UN Humanitarian Coordinator Launches Partnership for Recovery and Resilience Programme in Yambio
MARTIN SIBA / FILIP ANDERSSON
In response to increased food insecurity mostly caused by conflict, the United Nation’s Humanitarian Coordinator in South Sudan on Friday led a delegation launching a Partnership for Recovery and Resilience Programme in Yambio, aimed at reconstructing the Western Equatoria region.
“This event today [Friday 12 October] is about the people of Yambio. It is about the desire of the people and the community to return home to their livelihood projects and build a life project for themselves,” said Alain Noudéhou, who is also the United Nations Mission in South Sudan’s Deputy Special Representative of the Secretary-General.
The launch, a joyous affair, also saw the government of the Netherlands, through its diplomat Jane Alberda, commit 9 million US dollars to the partnership programme in the region, which consists of eleven key projects.
The UN Development Programme, UNDP, will coordinate the implementation of these projects, which include re-establishing access to basic services, restoring productive capacities and rebuilding trust between citizens and institutions.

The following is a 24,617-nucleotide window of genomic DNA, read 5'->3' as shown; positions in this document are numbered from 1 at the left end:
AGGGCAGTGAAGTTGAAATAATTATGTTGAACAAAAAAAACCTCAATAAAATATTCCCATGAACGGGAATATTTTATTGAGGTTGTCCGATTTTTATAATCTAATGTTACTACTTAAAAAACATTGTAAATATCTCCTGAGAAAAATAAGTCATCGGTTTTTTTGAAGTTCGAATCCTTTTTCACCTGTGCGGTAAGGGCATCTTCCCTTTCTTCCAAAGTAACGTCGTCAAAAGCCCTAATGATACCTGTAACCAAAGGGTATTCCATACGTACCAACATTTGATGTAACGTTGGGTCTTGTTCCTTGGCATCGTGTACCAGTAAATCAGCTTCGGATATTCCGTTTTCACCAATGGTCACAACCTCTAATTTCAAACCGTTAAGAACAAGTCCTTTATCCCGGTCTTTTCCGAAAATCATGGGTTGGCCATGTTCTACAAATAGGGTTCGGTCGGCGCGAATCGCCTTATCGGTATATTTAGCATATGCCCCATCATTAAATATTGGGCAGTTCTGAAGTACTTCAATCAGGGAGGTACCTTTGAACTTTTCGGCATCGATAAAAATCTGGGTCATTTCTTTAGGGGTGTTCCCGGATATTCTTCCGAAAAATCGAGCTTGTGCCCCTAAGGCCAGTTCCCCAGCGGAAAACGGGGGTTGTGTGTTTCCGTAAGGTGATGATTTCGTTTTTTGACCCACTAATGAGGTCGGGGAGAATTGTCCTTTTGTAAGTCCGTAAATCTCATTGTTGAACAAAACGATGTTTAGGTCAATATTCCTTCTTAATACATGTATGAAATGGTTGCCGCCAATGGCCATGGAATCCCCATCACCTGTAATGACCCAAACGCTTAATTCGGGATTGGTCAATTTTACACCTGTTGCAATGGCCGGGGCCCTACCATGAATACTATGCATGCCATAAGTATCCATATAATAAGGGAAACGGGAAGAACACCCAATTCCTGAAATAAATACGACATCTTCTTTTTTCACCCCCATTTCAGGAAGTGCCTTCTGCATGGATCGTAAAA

“We are very happy today. The way forward for us now, as women, is to make sure that we implement everything that we have committed ourselves to by signing the partnership. We must work in an accountable way to deliver quality services to our communities and continue to protect and empower women, youth groups and others,” said Christine Masande, a women’s representative.
The milestone occasion was marked in a festive and colourful manner, with national and international development partners, UN agencies and local communities exhibiting the full variety of produce, services, projects and support that each stakeholder is bringing to the partnership table, amid drumming, singing and dancing.
The diversity on display, particularly reflected in the eleven-point partnership agenda, was hailed by Wanguai Emmanuel, the chairperson of the Network of Civil Society Organizations.
“The projects take into consideration the needs of displaced people, the youth, women – the needs of all sectors, really. Nobody has been forgotten. Now it is all about building and owning our own development,” Mr. Emmanuel said.
The Recovery and Resilience Programme is designed to fast-track the social dimensions of reconstruction and ensure quick and tangible improvements in the daily lives of citizens, rather than having to wait for years to benefit from large-scale infrastructure projects and structural reforms.
Alain Noudéhou, for one, wants to see sustainable results sooner rather than later.
“Our commitment as development partners is to offer our support to local communities to enable them to fend for themselves and move away from relying on humanitarian assistance.”